See Sharon Gay's photos and slideshow below.
Nevada State Parks hosted the public at Mormon Station State Historic Park in Genoa on Tuesday, June 8, at 5:30 p.m. for a Pony Express Celebration.
The free event lasted until 7:30 p.m. The celebration included a Pony Express rider (Steve Adams) arriving in Genoa, galloping into the stockade, exchanging the mailbag with the next rider who galloped off into the sunset. The mail will arrive in Carson City about 8:30 a.m. Wednesday June 9, Fort Churchill about 2 p.m. Wednesday June 9, and Schellbourne mid-morning Saturday June 12.
Genoa, Nevada’s oldest permanent settlement was a stop along the original Pony Express route. Genoa, sometimes referred to by its original name, Mormon Station, was established as a trading post along the Overland Emigrant Trail during the California Gold Rush about a decade before the Pony Express originated. Today, the charming town is a tourist favorite, with great dining, drinking and shopping options, historic buildings, quaint bed and breakfast lodging, family friendly festivals and events, and a replica of the town’s first structure at Mormon Station State Historic Park.
The Genoa or “Mormon Station” of the Pony Express existed from 1860 – 1861. The route began at St. Joseph, Missouri and ended at Sacramento, California. The historic marker was dedicated June 9, 1934 by Citizens of Nevada.
Each year the Pony Express Association re-enacts the actual ride that took place from St. Joseph, Missouri to Sacramento, California in 1860 and 1861, which is a 10-day, 1,966-mile journey. Members of the Pony Express Association were in Genoa as part of the 150th Year Celebration of the Pony Express. More than 600 riders on horseback will participate in the annual reride from June 6 to June 26. Riders will carry Commemorative Letters in a Mochila, Pony Express style. The cachets, honor Pony Express history.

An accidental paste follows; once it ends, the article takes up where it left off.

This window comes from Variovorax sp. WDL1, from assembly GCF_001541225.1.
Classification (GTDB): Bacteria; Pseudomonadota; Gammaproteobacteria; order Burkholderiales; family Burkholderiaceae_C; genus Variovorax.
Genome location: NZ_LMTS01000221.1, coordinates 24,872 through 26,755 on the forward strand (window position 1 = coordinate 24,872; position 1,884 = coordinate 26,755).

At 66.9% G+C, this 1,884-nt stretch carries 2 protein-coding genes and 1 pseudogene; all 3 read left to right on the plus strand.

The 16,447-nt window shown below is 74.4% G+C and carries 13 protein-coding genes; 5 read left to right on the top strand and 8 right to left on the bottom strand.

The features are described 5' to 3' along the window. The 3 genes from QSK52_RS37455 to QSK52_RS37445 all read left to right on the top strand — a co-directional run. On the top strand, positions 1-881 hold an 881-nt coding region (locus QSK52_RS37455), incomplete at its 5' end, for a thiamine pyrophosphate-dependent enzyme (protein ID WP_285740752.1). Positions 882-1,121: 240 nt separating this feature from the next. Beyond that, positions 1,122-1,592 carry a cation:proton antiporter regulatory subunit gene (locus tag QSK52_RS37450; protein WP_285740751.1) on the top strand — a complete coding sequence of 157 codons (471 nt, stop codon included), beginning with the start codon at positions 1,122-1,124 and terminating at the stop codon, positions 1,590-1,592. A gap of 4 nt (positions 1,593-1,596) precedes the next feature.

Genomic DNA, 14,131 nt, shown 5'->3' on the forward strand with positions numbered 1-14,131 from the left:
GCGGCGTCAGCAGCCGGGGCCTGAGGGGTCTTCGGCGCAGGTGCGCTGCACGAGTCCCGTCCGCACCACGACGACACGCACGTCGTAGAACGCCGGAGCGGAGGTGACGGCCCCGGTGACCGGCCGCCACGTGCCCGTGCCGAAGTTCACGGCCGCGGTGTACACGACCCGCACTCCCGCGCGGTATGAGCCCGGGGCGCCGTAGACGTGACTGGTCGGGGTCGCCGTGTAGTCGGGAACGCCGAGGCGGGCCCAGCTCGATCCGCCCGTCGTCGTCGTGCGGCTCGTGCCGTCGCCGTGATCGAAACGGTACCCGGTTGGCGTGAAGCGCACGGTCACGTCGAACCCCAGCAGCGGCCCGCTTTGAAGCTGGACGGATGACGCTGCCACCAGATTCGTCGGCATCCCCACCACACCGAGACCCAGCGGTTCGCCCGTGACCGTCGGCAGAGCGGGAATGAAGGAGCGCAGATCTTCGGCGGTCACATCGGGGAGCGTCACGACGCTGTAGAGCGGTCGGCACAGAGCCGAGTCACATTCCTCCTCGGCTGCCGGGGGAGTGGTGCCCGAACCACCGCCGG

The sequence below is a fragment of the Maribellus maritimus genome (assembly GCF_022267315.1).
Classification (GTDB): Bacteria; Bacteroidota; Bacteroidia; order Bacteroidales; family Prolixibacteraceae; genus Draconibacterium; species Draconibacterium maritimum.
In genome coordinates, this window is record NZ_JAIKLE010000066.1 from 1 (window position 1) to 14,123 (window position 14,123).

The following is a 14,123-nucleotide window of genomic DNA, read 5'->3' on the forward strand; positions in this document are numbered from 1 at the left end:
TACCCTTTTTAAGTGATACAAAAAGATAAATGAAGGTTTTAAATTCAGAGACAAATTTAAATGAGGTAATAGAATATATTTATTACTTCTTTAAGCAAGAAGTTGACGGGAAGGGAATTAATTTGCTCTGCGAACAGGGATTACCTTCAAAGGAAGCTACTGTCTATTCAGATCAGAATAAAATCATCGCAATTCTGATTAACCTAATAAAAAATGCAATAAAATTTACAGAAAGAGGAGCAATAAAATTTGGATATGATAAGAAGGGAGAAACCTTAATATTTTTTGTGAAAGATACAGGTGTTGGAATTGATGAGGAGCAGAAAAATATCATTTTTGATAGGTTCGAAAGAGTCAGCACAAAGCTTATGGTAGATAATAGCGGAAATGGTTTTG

The Gardnerville Volunteer Fire Department was at the celebration - having their fund raiser barbecue of burgers and bratwurst in the park.
A short presentation on the Pony Express was given while waiting for the Pony Express rider to arrive.
A local family band, the “Old Melodian Minstrels,” was dressed in historic clothes and playing old-time folks songs, including yodeling, washboard and spoon playing and more.
Sesquicentennial Re-Ride Events in Nevada 2010
Events are planned at four Nevada stations. The mail will arrive in Genoa about 6:30 p.m. Tuesday June 8, Carson City about 8:30 a.m. Wednesday June 9, Fort Churchill about 2 p.m. Wednesday June 9, and Schellbourne mid-morning Saturday June 12.
The 150th Anniversary Re-Ride ends on June 26th with a river crossing, a parade through downtown St. Joseph, swinging past the Pony Express Monument, and ending at the Patee House Museum.
"Presently the (stagecoach) driver exclaims: 'Here he comes!,'" Twain wrote. "Every neck is stretched further, and every eye straining wider. Away across the endless dead level of the prairie a black speck appears against the sky, and it is plain it moves. Well, I should think so! In a second or two it becomes a horse and rider, rising and falling, rising and falling -- sweeping toward us nearer and nearer -- growing more and more distinct, more and more sharply defined -- nearer and still nearer, and the flutter of hoofs comes faintly to the ear -- another instant a whoop and a hurrah from our upper deck, a wave of a rider's hand, but no reply, and a man and horse burst past our excited faces, and go winging away like a belated fragment of a storm!" _Mark Twain, Roughing It.
Most historical accounts and legends agree that Nevada’s roughly 400 miles of trail were among the toughest and most dangerous of the "Pony" route. Searing heat, frigid cold, blinding sandstorms, freezing blizzards, parched alkaline flats, bandits, and the bloody Paiute Indian War made the section of trail between the Sierra Nevada and Utah’s Deep Creek Station a veritable no man’s land, “a challenge to the very idea of life,” as Joseph J. Di Certo writes in his book, The Saga of the Pony Express. From Nevada Magazine.
Many of the stations in present-day Nevada were often set ablaze by warring Paiute and Shoshone, the station keepers often killed. The history of the American West is marred by cruel treatment of native peoples by settlers and the army, and these raids on Pony Express stations marked the boiling-over points for many bands of Paiute and Shoshone.